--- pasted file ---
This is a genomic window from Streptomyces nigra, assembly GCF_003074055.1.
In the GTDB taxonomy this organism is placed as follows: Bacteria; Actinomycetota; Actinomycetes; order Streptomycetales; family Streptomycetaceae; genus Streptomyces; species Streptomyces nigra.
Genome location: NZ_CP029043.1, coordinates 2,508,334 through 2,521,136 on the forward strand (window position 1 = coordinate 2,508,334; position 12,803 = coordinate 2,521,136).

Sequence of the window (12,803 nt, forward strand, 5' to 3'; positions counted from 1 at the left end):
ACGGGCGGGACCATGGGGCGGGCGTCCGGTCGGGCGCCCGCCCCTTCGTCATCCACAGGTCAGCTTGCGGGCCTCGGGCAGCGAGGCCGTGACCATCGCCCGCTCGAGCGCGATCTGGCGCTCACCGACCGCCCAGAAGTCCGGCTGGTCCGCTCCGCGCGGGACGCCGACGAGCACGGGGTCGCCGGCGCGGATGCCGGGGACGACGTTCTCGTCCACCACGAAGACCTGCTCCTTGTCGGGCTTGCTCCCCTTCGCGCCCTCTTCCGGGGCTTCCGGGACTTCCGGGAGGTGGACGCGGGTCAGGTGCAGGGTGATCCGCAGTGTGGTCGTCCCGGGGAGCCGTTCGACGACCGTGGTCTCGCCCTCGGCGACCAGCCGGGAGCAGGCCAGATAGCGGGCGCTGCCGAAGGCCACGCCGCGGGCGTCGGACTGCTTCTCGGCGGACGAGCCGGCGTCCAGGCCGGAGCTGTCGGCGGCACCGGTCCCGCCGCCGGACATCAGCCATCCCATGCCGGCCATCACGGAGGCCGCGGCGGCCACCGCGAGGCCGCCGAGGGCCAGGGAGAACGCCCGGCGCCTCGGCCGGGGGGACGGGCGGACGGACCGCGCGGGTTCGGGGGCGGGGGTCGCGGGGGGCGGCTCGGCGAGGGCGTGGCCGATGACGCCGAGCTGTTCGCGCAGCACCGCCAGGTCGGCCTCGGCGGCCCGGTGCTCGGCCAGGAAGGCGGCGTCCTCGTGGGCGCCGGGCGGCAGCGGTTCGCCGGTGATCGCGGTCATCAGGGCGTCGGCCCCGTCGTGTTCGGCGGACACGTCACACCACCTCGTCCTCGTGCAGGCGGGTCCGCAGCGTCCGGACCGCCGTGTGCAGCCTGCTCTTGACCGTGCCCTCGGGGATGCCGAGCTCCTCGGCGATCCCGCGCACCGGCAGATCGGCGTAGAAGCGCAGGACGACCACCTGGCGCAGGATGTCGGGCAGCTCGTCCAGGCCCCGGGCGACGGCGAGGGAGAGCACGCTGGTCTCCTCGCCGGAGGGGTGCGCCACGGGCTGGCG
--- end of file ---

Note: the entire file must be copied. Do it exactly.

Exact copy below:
This is a genomic window from Streptomyces nigra, assembly GCF_003074055.1.
In the GTDB taxonomy this organism is placed as follows: Bacteria; Actinomycetota; Actinomycetes; order Streptomycetales; family Streptomycetaceae; genus Streptomyces; species Streptomyces nigra.
Genome location: NZ_CP029043.1, coordinates 2,508,334 through 2,521,136 on the forward strand (window position 1 = coordinate 2,508,334; position 12,803 = coordinate 2,521,136).

Sequence of the window (12,803 nt, forward strand, 5' to 3'; positions counted from 1 at the left end):
ACGGGCGGGACCATGGGGCGGGCGTCCGGTCGGGCGCCCGCCCCTTCGTCATCCACAGGTCAGCTTGCGGGCCTCGGGCAGCGAGGCCGTGACCATCGCCCGCTCGAGCGCGATCTGGCGCTCACCGACCGCCCAGAAGTCCGGCTGGTCCGCTCCGCGCGGGACGCCGACGAGCACGGGGTCGCCGGCGCGGATGCCGGGGACGACGTTCTCGTCCACCACGAAGACCTGCTCCTTGTCGGGCTTGCTCCCCTTCGCGCCCTCTTCCGGGGCTTCCGGGACTTCCGGGAGGTGGACGCGGGTCAGGTGCAGGGTGATCCGCAGTGTGGTCGTCCCGGGGAGCCGTTCGACGACCGTGGTCTCGCCCTCGGCGACCAGCCGGGAGCAGGCCAGATAGCGGGCGCTGCCGAAGGCCACGCCGCGGGCGTCGGACTGCTTCTCGGCGGACGAGCCGGCGTCCAGGCCGGAGCTGTCGGCGGCACCGGTCCCGCCGCCGGACATCAGCCATCCCATGCCGGCCATCACGGAGGCCGCGGCGGCCACCGCGAGGCCGCCGAGGGCCAGGGAGAACGCCCGGCGCCTCGGCCGGGGGGACGGGCGGACGGACCGCGCGGGTTCGGGGGCGGGGGTCGCGGGGGGCGGCTCGGCGAGGGCGTGGCCGATGACGCCGAGCTGTTCGCGCAGCACCGCCAGGTCGGCCTCGGCGGCCCGGTGCTCGGCCAGGAAGGCGGCGTCCTCGTGGGCGCCGGGCGGCAGCGGTTCGCCGGTGATCGCGGTCATCAGGGCGTCGGCCCCGTCGTGTTCGGCGGACACGTCACACCACCTCGTCCTCGTGCAGGCGGGTCCGCAGCGTCCGGACCGCCGTGTGCAGCCTGCTCTTGACCGTGCCCTCGGGGATGCCGAGCTCCTCGGCGATCCCGCGCACCGGCAGATCGGCGTAGAAGCGCAGGACGACCACCTGGCGCAGGATGTCGGGCAGCTCGTCCAGGCCCCGGGCGACGGCGAGGGAGAGCACGCTGGTCTCCTCGCCGGAGGGGTGCGCCACGGGCTGGCG